Readers will recall from what we said last week at New Orleans that rules are what we turn to when we don’t know what to do. And most often we don’t know what to do. Hence, our investment approach – like our philosophy of life – is founded on a bedrock of ignorance. Sure. Constant. Unyielding. Ignorance is something you can count on. A man is wise, and here you may quote us, only to the extent that he is aware of his own ignorance. The wiser he is, the more he sees himself as an ignorant fool. The real fool, on the other hand, thinks himself wise; he thinks he knows things he cannot possibly know.
It is not given to man to know his fate, said the ancients. We can never know what the future will bring – neither in our investments nor in our private lives. Since we cannot know the future, we cannot hope to improve it…except in the most marginal, modest ways. “We will be better off,” we say to ourselves, peeking ahead just a few seconds, “if we don’t step off the kerb quite yet; let us let the bus pass first.” But will we be better off next year if we buy Google today? Will the world be a safer, better place in ten years if we bomb Tehran today?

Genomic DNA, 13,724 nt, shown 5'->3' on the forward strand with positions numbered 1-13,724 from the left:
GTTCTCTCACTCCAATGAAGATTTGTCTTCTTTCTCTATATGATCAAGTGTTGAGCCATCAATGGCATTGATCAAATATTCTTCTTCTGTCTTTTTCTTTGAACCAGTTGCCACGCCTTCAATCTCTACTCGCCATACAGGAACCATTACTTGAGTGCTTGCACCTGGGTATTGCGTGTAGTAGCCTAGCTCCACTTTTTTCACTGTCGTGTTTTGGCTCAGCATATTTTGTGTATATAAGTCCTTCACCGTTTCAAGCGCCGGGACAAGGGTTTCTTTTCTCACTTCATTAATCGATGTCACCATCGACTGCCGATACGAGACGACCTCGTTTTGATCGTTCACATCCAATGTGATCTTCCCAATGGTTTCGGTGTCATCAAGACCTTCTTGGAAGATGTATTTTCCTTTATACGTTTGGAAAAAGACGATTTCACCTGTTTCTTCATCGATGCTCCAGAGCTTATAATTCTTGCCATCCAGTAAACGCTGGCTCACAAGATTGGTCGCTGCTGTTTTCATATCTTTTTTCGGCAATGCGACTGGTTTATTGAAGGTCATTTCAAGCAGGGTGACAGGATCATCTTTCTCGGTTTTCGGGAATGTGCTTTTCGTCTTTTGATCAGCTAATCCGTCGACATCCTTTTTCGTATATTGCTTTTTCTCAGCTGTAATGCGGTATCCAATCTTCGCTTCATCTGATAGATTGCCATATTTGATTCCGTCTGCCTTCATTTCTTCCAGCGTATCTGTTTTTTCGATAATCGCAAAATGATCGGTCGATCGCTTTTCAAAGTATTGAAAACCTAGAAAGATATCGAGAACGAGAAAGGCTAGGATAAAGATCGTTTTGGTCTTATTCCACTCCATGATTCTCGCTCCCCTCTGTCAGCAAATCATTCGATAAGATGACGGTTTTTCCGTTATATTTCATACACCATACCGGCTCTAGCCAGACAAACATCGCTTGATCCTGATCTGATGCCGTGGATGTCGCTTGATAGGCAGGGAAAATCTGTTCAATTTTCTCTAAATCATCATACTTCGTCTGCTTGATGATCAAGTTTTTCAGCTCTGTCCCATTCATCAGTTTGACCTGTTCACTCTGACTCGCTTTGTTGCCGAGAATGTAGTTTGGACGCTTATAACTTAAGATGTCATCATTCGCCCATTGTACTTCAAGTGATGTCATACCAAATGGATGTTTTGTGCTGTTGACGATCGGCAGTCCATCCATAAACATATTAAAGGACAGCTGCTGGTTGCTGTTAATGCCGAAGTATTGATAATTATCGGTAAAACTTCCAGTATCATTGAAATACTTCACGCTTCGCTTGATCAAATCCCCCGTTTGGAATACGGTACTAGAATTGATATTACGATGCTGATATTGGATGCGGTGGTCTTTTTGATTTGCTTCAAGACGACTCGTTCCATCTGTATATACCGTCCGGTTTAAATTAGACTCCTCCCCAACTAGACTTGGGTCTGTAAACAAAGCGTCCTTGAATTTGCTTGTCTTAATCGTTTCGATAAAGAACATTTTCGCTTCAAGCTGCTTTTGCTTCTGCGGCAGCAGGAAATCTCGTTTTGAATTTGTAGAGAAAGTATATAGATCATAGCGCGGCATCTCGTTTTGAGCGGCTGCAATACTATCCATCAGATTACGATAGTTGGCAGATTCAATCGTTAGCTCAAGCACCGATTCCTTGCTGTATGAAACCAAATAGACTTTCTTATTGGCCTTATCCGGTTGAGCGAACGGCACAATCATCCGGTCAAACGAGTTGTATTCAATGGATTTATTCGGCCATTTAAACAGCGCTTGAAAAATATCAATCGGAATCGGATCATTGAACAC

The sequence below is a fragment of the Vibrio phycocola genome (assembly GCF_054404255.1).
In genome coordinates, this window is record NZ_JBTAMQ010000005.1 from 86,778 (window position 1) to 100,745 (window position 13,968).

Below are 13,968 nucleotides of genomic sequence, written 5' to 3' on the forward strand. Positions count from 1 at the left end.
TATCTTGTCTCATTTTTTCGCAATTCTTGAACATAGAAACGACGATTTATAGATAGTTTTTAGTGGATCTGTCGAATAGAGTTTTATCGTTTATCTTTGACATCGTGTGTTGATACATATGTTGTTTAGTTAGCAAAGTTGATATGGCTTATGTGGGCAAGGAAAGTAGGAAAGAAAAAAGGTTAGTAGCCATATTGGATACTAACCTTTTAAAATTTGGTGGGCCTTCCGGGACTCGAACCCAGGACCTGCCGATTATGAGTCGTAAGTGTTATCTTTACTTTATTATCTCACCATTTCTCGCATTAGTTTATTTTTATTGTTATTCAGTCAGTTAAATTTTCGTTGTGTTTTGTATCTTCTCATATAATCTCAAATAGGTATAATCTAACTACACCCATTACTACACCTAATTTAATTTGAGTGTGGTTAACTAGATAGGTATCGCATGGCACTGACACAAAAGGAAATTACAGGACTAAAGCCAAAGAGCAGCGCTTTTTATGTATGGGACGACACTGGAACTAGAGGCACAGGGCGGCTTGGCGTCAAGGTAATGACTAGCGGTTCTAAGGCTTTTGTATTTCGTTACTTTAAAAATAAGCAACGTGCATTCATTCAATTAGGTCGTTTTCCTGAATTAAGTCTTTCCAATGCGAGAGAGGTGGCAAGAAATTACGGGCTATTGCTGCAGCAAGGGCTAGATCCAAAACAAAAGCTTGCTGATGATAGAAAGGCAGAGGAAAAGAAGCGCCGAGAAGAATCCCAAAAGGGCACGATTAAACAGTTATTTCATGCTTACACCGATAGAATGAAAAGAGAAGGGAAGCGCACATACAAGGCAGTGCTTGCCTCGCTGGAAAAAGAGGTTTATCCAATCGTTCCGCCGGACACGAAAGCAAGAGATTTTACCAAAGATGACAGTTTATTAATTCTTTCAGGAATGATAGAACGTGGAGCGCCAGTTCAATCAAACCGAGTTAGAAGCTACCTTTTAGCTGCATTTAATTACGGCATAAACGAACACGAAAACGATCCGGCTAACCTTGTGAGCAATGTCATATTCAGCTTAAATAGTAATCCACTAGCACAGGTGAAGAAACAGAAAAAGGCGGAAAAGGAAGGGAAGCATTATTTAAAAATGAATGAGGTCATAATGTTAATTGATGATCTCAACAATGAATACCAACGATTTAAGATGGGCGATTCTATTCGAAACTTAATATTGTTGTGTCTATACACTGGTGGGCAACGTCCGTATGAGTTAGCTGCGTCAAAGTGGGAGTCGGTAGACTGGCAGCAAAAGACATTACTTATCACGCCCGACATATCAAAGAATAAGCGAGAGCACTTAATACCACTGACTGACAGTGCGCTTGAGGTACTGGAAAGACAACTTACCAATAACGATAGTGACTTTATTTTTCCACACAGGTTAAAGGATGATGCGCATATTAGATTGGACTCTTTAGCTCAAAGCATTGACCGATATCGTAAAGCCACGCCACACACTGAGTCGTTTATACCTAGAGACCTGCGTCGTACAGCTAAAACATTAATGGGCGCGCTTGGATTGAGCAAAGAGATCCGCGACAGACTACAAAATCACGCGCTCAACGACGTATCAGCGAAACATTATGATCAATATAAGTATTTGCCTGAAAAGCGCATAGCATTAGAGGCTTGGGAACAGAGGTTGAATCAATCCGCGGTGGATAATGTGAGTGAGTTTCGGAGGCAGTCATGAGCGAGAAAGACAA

The gift of clairvoyance is not something you can give at Christmas. But what an awful gift it would be. Yes, we could read tomorrow’s newspapers today. And yes, we could see what direction the gold price was going, for example, and adjust our investments accordingly. We could read about natural disasters, strikes, revolutions and make sure we were somewhere else! But what a boring life it would be. There would be no pleasant surprises. And no chance to improve or achieve. You might win a Nobel Prize, but so what? It was foreordained. All of your striving, sweating and stretching would make no difference; the whole thing was in the bag even before you began.
And imagine the tediousness of it. Day after day, going through the motions of life without the serendipity, the sheer chanciness of it. Every action, every word, every event, already written out for you in bold relief. And you, just muttering your lines like a brain-damaged celebrity, not even bothering to think about what they mean; for what does it matter? The whole show would go on anyway with our without you; you are just playing a bit part in it.